Department of State - Agency Wide

Department of State - Agency Wide

About Us

About the U.S. Department of State

Our Mission

To protect and promote U.S. security, prosperity, and democratic values and shape an international environment in which all Americans can thrive.

With just 0.5 percent of the entire Federal budget, the State Department has an outsized impact on Americans’ lives at home and abroad.



The Treaty Room [State Department Image - Chris Stump]


The Secretary of State, appointed by the President with the advice and consent of the Senate, is the President’s chief foreign affairs adviser. The Secretary carries out the President’s foreign policies through the State Department, which includes the Foreign Service, Civil Service, and U.S. Agency for International Development.

Reception Rooms, U.S. Dept. of State [State Department Image - Chris Stump]


Serves as the principal deputy, adviser, and alter ego to the Secretary of State; and assists the Secretary in the formulation and conduct of U.S. foreign policy and in giving general supervision and direction to all elements of the Department.

Reception Rooms, U.S. Dept. of State [State Department Image - Chris Stump]


Find biographies of officials serving in positions domestically from Deputy Assistant Secretaries up to the Secretary of State.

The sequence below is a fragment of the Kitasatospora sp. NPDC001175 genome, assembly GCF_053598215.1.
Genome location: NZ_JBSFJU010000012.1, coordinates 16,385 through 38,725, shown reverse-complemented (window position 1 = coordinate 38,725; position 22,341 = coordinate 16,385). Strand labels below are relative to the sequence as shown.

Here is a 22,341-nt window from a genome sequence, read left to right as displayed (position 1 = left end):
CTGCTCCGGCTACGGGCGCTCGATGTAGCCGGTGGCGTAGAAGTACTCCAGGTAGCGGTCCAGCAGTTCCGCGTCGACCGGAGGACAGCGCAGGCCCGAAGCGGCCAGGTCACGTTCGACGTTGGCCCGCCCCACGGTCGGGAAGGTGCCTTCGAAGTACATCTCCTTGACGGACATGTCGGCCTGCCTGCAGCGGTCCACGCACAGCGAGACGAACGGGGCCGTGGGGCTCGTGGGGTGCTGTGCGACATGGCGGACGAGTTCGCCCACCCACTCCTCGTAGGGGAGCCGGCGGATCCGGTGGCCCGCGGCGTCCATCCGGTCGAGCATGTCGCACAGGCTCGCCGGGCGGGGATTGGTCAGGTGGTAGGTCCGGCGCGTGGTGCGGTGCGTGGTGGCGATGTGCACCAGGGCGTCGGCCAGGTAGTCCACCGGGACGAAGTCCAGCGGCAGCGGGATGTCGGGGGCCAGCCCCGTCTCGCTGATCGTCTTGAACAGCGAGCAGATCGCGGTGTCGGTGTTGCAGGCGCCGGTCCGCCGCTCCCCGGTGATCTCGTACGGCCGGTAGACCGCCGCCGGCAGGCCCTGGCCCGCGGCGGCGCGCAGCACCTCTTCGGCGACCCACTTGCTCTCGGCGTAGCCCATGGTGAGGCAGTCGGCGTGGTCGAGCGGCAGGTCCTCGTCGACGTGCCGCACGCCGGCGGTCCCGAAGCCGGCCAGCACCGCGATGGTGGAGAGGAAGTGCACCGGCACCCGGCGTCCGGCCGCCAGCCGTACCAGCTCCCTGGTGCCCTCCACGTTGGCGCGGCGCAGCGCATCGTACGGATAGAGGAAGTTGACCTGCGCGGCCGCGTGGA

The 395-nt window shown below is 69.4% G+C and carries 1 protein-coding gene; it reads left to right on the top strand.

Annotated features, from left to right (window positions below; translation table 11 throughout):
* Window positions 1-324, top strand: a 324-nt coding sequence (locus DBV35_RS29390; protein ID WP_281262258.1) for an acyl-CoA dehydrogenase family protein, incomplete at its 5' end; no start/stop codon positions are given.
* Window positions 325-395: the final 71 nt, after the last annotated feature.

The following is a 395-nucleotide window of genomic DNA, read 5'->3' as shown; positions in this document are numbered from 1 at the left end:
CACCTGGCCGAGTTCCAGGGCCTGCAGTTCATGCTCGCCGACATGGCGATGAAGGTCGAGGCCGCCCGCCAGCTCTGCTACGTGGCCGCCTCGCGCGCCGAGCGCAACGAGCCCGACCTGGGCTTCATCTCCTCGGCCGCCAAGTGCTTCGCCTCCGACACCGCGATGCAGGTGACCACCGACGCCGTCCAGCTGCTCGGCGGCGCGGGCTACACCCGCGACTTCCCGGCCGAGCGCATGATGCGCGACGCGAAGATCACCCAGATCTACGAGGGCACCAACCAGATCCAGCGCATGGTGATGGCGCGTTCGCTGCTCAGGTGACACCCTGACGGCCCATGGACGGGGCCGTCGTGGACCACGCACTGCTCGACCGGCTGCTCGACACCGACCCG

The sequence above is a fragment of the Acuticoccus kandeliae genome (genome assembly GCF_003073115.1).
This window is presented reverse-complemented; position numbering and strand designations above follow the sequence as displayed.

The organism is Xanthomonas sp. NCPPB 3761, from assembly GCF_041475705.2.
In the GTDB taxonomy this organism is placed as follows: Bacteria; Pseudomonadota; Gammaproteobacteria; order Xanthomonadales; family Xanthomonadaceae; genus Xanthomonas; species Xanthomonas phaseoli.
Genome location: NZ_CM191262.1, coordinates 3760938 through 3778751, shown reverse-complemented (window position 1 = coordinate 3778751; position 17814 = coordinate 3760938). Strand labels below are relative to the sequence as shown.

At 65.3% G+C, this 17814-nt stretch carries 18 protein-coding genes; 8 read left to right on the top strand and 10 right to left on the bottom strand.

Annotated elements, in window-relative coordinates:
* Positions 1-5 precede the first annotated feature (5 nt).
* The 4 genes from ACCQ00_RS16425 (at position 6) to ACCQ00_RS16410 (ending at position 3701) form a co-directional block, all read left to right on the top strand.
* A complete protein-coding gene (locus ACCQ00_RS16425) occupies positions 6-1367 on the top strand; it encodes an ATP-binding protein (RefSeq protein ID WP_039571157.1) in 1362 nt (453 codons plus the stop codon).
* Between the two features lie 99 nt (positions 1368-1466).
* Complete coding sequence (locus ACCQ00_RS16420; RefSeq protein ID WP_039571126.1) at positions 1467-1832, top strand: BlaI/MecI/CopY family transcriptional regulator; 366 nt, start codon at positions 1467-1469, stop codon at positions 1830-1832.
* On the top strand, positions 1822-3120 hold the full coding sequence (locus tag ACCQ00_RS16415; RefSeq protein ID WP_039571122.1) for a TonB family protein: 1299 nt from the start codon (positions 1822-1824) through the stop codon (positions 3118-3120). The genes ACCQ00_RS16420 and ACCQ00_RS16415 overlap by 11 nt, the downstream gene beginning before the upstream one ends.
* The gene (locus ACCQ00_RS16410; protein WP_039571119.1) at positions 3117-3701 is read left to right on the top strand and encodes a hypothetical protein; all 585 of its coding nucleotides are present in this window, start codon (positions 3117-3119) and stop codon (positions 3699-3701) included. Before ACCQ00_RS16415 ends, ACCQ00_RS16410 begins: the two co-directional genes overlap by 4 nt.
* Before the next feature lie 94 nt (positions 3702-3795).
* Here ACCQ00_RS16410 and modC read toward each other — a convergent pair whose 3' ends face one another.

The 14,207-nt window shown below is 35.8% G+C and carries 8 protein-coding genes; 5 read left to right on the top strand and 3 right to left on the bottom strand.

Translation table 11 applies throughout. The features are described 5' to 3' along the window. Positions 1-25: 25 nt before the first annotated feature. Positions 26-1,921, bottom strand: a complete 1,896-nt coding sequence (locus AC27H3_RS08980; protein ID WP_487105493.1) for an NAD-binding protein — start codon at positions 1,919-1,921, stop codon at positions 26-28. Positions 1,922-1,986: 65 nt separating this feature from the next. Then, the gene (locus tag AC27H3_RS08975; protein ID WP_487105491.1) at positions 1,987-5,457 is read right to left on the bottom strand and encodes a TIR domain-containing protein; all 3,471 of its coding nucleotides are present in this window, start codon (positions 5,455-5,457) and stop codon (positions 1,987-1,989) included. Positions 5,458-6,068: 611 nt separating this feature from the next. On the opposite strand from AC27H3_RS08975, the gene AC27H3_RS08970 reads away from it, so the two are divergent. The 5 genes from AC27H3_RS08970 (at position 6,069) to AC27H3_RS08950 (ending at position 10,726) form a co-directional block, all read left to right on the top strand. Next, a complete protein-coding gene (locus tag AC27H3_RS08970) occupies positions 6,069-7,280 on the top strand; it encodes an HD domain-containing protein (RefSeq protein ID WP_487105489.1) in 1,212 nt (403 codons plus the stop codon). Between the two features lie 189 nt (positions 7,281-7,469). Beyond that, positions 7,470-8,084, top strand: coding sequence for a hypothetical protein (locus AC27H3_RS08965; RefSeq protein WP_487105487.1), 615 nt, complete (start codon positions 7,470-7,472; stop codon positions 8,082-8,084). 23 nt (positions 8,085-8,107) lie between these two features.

Our History

The U.S. Department of State has grown significantly over the years. The first Secretary of State, Thomas Jefferson, oversaw a small staff of one chief clerk, three other clerks, a translator, and a messenger. They maintained only two diplomatic posts, in London and Paris, as well as 10 consular posts. More than 230 years later, the Department’s workforce includes some 13,000 members of the Foreign Service, 11,000 Civil Service employees, and 45,000 locally employed staff at more than 270 diplomatic missions worldwide.

Our role has also changed in response to changing global circumstances. At one time, the State Department was responsible for a number of domestic duties ranging from publication of the census to control of copyright to management of the Mint. We now work to fight terrorism, protect U.S. interests abroad, and implement foreign policy initiatives while building a more free, prosperous, and secure world.

Explore our other websites for a more in-depth look at the State Department’s history and the impact of our work through the years and today.

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